“People are reevaluating places they may not have considered 10 years ago,” said Matt Klewin, a Windermere broker who works in South King County. Do people come to him saying they really want to live in Tukwila? No. But they may find a house there in their price range.
Or they may have to look farther out. In pockets of quiet neighborhoods removed from the bustle of the boulevard and the mall, homes can fetch surprisingly high prices. Checking out the Tukwila market on a recent day, Klewin found a newly built, 3,250-square-foot, five-bedroom house selling for $775,000.
He noted three recent clients had to go to Puyallup, 25 miles farther south, to find something they could afford.
Klewin stopped next at a funky and sprawling midcentury modern on a Tukwila hilltop. Complete with a built-in aquarium and basement bar, it was selling for $600,000. He thought one client, Overstreet, would love it.
She was bidding that day on a more expensive West Seattle house, but he expected a bidding war and wasn’t sure she would win.
She didn’t. It was the sixth bidding war she lost.
Her plan, she explained afterward, was to sell her West Seattle condo and buy a house with an increasing property value. If she couldn’t stay in Seattle, then she wanted to be south of it.
Traffic into Seattle is too congested from the north, she figured, and she needs to get downtown frequently for her work representing a manufacturer of kitchen and bathroom products.
She opted against Tukwila, worried about airport noise.
When the selling price dropped $20,000 to $695,000 on a four-bedroom house in Normandy Park, she grabbed it.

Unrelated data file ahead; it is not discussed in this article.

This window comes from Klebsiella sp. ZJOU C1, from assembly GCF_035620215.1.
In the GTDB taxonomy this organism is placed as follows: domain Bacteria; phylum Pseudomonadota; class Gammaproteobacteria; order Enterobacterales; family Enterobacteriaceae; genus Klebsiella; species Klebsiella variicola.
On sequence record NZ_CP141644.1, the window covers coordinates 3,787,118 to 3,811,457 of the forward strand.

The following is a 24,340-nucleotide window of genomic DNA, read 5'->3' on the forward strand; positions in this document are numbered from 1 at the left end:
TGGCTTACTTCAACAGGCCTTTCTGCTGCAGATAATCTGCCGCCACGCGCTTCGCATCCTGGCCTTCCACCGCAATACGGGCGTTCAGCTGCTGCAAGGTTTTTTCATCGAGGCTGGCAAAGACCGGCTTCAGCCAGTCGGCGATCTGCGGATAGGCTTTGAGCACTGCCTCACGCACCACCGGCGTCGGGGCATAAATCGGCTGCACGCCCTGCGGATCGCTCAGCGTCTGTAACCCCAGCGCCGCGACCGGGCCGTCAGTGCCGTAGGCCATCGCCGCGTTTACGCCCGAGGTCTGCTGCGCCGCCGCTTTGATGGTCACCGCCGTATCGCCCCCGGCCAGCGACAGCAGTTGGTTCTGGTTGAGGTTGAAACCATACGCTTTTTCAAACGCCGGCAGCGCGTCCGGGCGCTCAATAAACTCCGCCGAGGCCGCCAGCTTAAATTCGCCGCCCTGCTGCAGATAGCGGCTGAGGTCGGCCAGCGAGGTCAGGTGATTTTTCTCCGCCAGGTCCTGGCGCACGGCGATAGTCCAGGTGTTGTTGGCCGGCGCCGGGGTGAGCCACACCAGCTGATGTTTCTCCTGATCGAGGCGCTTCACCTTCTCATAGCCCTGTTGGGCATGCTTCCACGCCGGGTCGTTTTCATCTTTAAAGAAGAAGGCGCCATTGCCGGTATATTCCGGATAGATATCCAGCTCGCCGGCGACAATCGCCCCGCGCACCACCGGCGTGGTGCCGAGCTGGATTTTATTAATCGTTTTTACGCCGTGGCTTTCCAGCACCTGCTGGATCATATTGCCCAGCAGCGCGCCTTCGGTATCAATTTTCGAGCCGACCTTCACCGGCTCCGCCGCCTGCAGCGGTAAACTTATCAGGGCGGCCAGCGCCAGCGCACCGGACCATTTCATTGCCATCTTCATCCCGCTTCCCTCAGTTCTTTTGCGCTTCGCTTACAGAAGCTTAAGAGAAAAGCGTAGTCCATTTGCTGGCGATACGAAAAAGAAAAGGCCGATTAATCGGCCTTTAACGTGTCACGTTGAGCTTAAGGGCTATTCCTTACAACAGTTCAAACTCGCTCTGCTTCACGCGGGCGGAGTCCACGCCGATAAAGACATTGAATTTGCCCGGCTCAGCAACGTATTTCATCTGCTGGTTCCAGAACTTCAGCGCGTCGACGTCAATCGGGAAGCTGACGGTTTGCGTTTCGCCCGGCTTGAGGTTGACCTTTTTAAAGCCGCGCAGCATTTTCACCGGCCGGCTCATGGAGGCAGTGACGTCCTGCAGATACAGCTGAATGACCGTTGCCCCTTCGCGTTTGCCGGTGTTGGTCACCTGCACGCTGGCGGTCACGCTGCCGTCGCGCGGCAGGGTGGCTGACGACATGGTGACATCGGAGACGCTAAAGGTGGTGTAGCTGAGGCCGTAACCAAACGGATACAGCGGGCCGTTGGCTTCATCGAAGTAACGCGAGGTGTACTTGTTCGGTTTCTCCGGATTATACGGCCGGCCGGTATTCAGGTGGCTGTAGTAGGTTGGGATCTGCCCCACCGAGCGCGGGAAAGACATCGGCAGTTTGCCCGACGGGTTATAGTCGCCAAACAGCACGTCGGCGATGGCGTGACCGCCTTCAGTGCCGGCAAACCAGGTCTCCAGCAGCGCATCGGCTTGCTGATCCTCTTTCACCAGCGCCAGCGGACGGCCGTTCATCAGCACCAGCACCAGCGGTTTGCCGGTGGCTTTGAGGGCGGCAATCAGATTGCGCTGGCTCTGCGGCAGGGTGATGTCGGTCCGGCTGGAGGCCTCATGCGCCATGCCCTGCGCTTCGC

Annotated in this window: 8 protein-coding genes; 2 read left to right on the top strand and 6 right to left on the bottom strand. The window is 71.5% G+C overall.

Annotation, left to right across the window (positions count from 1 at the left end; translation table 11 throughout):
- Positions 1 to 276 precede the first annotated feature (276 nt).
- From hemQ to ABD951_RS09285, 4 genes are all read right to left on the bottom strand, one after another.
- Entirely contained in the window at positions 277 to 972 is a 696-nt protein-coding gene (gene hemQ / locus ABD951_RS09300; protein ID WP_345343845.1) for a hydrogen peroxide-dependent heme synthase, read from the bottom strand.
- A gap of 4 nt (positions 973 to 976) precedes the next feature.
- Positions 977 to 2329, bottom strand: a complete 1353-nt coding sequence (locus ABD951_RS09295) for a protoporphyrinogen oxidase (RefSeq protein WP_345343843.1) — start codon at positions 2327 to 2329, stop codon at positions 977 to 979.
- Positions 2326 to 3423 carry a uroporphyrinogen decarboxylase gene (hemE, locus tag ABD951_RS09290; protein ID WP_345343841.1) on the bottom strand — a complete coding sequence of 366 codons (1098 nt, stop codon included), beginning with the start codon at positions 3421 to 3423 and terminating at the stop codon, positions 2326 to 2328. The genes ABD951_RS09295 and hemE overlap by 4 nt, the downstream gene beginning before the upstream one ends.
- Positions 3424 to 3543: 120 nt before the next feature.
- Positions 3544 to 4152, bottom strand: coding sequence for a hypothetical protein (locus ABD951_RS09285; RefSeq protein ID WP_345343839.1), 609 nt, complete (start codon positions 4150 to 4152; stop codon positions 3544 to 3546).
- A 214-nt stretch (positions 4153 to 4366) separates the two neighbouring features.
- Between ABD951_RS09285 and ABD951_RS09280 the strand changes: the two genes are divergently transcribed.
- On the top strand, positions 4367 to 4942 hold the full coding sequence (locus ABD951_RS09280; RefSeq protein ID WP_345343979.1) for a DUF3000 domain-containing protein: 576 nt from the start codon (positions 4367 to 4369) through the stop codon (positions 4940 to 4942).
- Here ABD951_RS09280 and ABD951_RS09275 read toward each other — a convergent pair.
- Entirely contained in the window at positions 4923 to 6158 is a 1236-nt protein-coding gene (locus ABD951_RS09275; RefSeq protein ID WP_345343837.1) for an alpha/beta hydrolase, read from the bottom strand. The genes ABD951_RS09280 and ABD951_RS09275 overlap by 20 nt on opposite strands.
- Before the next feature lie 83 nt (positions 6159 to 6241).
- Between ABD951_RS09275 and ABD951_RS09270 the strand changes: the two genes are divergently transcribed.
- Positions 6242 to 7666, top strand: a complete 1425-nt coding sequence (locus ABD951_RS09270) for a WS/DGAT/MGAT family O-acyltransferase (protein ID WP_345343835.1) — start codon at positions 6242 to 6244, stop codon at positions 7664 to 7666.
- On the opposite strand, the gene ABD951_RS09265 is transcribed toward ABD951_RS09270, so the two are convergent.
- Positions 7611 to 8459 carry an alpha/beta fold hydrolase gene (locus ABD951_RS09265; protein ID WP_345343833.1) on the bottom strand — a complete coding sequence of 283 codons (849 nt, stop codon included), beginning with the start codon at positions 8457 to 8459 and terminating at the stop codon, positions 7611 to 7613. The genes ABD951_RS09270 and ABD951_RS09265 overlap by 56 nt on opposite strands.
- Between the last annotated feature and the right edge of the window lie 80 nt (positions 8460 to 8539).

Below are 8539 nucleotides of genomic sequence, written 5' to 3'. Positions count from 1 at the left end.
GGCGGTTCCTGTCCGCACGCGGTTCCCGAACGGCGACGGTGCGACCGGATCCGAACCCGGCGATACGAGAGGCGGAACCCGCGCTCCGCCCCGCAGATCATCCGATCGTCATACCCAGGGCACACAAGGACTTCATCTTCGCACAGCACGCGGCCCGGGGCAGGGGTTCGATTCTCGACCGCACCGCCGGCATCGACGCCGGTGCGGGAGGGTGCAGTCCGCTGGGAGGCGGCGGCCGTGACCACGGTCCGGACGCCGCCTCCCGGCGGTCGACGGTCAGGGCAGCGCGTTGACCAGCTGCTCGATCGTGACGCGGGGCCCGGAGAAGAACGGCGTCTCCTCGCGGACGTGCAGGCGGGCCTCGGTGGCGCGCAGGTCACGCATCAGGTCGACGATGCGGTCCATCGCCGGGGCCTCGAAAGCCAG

“We’re all in the same spot”
Gentrification may be inevitable, but a number of the Tukwila businesses facing displacement have been fighting it.
Aligned with advocacy groups including OneAmerica and Puget Sound Sage, they rallied at City Hall and filed a court motion to stop the city from using eminent domain to take the properties for the justice center.
Their motion argued that the city improperly rushed the process to avoid paying the businesses relocation money, which would have been necessary had Tukwila waited until after New Year’s because of changes in state law.
The city extended the time businesses could stay, to March 2019, but said initially it didn’t have much money to give. The justice center was projected to cost tens of millions more than initially budgeted.
In late May, the city and affected businesses agreed to enter mediation. The main point of discussion will be financial assistance, said City Administrator David Cline. The city is not considering a new site for the project.
Even with money, relocation might not be a simple matter.